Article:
Dive 12: Mussorgsky Seamount
September 18, 2017
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Dive 12: Munchies

During the dive on Mussorgsky Seamount, the Okeanos team encountered this crab which appeared to be eating a sponge. The structural elements of most sponges are made of silica, the same material glass is made of, so a sponge doesn't seem like a tasty, or highly digestible, choice for a meal. Video courtesy of the NOAA Office of Ocean Exploration and Research, Deep-Sea Symphony: Exploring the Musicians Seamounts. Download (mp4, 23.1 MB)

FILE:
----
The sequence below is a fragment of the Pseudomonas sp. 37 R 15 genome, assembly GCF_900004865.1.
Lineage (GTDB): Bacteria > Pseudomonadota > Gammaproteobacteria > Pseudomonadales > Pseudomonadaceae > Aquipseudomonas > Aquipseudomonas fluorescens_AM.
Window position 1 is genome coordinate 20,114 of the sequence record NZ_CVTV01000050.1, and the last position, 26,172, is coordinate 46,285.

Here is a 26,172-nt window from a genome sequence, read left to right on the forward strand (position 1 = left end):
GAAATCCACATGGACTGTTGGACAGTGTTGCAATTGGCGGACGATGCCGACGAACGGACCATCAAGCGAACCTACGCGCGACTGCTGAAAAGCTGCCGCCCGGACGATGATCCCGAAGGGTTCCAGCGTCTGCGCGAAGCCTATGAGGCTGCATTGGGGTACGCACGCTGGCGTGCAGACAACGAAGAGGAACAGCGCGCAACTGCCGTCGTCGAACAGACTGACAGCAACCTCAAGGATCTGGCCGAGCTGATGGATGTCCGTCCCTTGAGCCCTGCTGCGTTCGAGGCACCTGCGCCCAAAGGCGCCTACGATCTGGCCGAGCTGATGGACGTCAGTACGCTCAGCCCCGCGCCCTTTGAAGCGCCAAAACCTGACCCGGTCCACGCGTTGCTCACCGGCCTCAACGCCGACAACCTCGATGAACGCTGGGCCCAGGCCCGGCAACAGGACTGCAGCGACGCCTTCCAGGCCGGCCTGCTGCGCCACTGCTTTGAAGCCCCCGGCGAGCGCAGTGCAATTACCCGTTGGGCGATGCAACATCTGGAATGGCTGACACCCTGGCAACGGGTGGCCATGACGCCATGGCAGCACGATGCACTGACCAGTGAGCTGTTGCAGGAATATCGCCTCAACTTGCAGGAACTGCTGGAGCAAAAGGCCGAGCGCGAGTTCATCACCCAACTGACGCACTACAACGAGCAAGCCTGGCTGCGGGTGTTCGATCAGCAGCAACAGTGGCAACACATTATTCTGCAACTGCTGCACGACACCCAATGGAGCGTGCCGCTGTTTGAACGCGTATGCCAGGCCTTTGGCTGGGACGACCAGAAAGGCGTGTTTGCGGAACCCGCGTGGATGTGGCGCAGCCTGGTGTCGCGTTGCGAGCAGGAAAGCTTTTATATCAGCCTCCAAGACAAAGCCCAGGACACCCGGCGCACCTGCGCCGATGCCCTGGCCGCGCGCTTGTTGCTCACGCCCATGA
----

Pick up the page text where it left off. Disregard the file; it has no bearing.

Dive 12 targeted a ridge feature atop Mussorgsky Seamount. This seamount is the most isolated in the Musicians Seamounts, in terms of distance from another large ridge feature or seamount. Remotely operated vehicle Deep Discoverer (D2) arrived on bottom at 2,059 meters (6,755 feet) in a geological setting that included intact pillow flows, some cobbles, and large sponges. Numerous coral colonies soon came into view at the start of the high-density community discovered along the summit ridge. D2 transited upslope and the team documented several small, and rare brittlestars (Asterophiura sp.) that mimic sea stars and observed intact low relief lumpy pillow flows, alternating with talus chutes. As D2 moved south along the ridge crest, the team observed large pillow lobes as the sponge and coral community continued. Corals observed included precious coral (Hemicorallium sp.), bamboo corals, cup corals, and an abundance of primnoids and chrysogorgid corals. Further upslope, larger outcrops and blocks appeared and were covered in corals and sponges. As large broken slabs alternated with sheet/lobate flows, the same or higher density and abundance of corals persisted. Low relief lava flows, some with obvious edges, and moderate sediment cover were observed at 1,980 meters (6,496 feet). Here, primnoid and bamboo corals abounded. Low relief flows continued up the slope with little talus and occasional flow fronts/edges exposed. The summit was nearly flat (1,957 meters; 6,420 feet) and was composed of a mix of low relief pillows, talus, and sediment, with many corals, but no sponges. Other biological observations during the dive included a codling fish, brittle stars, an orange Nemertean ribbon worm, squat lobsters, eels, shrimp, a chiton, crinoids, sea stars, a couple of crabs, and anemones.